March 30, 2012 at 4:38 am | Reply
  40. Easy

    The city where I live is suposed to host 4 games, but the old staduim has only been teared down 8 month ago and it took 6 other month just to put the grades around the construction area. And there is only two years left before the world cup. Brazil is just not a serious country. We have too many corrupted politicians, more worried about their own bank accounts than the well being of their fellow citizens. Add. to that useless and inefficient bureaucracy and there you go...

    April 1, 2012 at 11:27 pm | Reply
  41. sirgef

    You only have to look at Manaus in Amazonia...today all the cities buses were changed to private companies......and no one was told about it...the mayor disappeared to Sao Paolo to open an account at the bank for his back hander.....the vice mayor was at a meeting and no one could get to work...so the university and hospitals were almost paralysed....corruption...no just a blip...sorry i forgot to mention it to the population that the transport system was changing today.....dont be naive....u dont become a politician for the benefit of your health.

    April 10, 2012 at 7:31 pm | Reply
  42. Jose

    If Brasil is unable to get things together soon, not only is the there the possibility of losing or having a unsucessfull world cup, but the International Olympic Comittee will not be hesitant to relocate the 2016 Olympics elsewhere. So much progress must be made to both the venues and the accomadations, for all the people who will arrive in these cities expecting something that these cities are a far ways off from offerring.

    April 16, 2012 at 4:22 pm | Reply
  43. Rob

    Off course Brazil doesn't really care about the World Cup as such. Just about winning it.

    April 24, 2012 at 7:13 pm | Reply
  44. Glauco Ortolano

    I find the article offensive and of a very bad taste. And the words of FIFA’s secretary general, Jerome Valcke, were so despicable they should not even be dignified in the article, unless, of course, Pedro Pinto rejoiced while propagating them. Vulgarity of such nature should never be tolerated towards anyone, and especially towards a country which has contributed so much to the game of football.

    Just for the record, Mr Pinto and Mr. Valcke, Brazil is the only nation in the world which has qualified for every single FIFA World Cup. It is also the only nation to have won five titles after reaching the final match seven times, and Brazil has contributed to the popularization of the sport globally with more talents than any other nation on the planet. Not to mention, of course, that Brazil has already hosted one very successful World Cup in 1950. Raising questions whether the Brazil 20114 World Cup will be played at all is simply appalling and not in place for a forum of the caliber of CNN.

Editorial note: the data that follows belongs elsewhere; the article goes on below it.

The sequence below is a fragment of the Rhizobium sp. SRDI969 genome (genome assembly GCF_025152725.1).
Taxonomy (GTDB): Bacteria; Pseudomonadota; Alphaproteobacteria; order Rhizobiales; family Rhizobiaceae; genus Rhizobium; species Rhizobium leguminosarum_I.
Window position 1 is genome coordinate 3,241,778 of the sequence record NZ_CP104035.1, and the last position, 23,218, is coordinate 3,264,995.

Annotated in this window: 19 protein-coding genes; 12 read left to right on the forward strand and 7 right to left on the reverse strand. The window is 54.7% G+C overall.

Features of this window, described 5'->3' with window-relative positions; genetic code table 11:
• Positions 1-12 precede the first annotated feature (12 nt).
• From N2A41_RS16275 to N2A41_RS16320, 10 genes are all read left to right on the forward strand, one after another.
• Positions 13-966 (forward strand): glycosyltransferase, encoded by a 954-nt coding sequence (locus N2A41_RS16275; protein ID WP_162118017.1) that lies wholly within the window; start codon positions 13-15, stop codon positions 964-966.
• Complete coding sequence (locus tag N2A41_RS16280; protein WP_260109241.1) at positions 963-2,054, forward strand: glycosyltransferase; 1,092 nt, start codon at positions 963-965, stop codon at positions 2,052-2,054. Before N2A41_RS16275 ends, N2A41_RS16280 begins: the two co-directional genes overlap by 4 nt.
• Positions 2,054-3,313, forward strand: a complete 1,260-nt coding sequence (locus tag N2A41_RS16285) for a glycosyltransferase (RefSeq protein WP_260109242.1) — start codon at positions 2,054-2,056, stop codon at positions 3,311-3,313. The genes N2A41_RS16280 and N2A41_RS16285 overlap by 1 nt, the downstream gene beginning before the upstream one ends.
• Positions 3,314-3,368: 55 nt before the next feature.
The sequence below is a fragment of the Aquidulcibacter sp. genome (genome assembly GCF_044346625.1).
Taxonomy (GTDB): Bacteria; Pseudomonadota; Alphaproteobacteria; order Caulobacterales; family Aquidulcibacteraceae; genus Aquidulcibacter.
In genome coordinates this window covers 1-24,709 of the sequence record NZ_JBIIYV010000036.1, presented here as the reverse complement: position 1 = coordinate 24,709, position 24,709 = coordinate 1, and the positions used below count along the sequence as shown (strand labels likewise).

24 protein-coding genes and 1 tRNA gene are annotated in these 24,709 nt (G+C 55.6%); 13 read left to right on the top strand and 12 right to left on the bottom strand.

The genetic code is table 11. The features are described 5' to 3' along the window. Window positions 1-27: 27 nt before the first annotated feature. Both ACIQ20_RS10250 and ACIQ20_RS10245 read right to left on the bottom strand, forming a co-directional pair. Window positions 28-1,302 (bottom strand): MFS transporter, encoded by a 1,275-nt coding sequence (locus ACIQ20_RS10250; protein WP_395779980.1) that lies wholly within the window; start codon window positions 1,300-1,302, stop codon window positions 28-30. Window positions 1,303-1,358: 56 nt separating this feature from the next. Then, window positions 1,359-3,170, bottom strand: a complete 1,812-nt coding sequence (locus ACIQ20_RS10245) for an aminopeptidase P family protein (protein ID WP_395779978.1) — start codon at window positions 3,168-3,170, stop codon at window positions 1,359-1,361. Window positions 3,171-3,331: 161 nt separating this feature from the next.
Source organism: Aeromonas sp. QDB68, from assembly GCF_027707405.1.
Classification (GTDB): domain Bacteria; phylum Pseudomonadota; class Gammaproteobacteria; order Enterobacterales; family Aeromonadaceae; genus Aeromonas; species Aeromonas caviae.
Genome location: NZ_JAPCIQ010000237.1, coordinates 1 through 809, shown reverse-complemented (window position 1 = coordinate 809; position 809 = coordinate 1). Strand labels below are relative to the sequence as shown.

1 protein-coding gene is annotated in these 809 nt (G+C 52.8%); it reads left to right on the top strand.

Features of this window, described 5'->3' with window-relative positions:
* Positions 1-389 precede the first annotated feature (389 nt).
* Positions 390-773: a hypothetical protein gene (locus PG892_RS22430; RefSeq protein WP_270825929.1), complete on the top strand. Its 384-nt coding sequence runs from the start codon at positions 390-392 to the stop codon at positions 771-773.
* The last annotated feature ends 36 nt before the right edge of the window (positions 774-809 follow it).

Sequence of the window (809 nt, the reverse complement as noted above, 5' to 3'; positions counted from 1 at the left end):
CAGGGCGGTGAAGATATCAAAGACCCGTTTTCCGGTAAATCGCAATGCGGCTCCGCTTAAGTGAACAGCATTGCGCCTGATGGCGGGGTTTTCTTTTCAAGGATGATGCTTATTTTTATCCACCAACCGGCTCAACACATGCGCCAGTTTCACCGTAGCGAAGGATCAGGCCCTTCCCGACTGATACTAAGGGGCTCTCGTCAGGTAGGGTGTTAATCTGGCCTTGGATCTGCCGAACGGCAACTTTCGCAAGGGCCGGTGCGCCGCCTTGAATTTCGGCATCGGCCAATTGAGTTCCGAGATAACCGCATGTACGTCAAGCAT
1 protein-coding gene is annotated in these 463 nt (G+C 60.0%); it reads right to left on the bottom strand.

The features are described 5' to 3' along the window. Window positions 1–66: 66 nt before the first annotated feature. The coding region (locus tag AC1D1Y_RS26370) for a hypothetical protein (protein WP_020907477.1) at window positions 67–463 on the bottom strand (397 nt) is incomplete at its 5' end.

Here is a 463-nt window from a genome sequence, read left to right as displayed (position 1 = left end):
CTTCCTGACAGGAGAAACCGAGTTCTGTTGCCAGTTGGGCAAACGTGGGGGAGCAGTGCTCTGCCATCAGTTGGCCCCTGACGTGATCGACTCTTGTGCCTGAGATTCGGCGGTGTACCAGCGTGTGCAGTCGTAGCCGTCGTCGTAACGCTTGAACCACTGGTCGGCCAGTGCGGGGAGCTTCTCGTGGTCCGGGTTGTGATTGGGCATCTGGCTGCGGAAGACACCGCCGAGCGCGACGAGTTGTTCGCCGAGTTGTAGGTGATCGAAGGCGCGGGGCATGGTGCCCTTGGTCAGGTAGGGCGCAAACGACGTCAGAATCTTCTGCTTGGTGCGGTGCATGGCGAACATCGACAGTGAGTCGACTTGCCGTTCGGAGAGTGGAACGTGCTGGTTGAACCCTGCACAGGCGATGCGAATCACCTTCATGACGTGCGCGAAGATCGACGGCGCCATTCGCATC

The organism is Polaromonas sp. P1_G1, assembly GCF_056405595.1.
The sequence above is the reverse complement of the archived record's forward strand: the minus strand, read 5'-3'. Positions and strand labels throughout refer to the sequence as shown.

Brazil will deliver a quality World Cup which is in direct proportion to the nation's achievements. You can all rest assured.

    April 30, 2012 at 9:10 am | Reply
  45. Carla Calciolari

    We will gonna do the best world cup ever, what you Americans are talking about? Your country doesn't know how to play soccer, the world cup that we won in your 'lovely' country, c'mon what was the stadiums? awful! The funny thing will be see the same US citizens who is writing all this here, going to Brazil and saying 'I love Brazil!', It's time to grow up people, everybody knows that you are going deep now, the education is ridiculous in the United States, what the seniors study in the high school I studied when I was junior in Brazil, we can count the people who speak other language! The US is pathetic, you are thinking you are the best, but I can see China puting you down in few years.

    May 21, 2012 at 7:58 pm | Reply
  46. Malu

    It is time to Brasil and brasilians to grow up.Be real!!!
    You put USA down so much, but any chance you people have to come to this wonderful country and stay ilegally.you do. I wonder why!!!
    I am brasilian and have been in the USA for 40 years, love this country and will never go back to that mess, and unsafe place.
    Corrupcion is there last name.
    I am curious to hear about the World Cup . Millions of people going to see the games and no infra struture.
    Airports are too small, no parking , trafic is awful, and not counting the dangerous of being assalted in plaine day light.
    Brasil is a great country and the people are nice , but is stinks!!!

    July 11, 2012 at 10:09 pm | Reply
  47. Edi

    sad to see how the Brazilian Malu, speaking ill of his own country, and with a terribly bad english writing this as a person living in the United States 40 years and speaks English so bad? I've always lived in Brazil and my English seems to be much better than their Malu is unfortunate that people spit on the plate you ate, remember, even if you want, you is not North American, has 40 years are you off Brazil what you know about this country? what you see on tv? Please do not forget your crib, be more humble, tell you to stop being Brazilian, you have to be born again.
    I know that Brazil is not in this financial crisis.

    April 2, 2013 at 6:06 am | Reply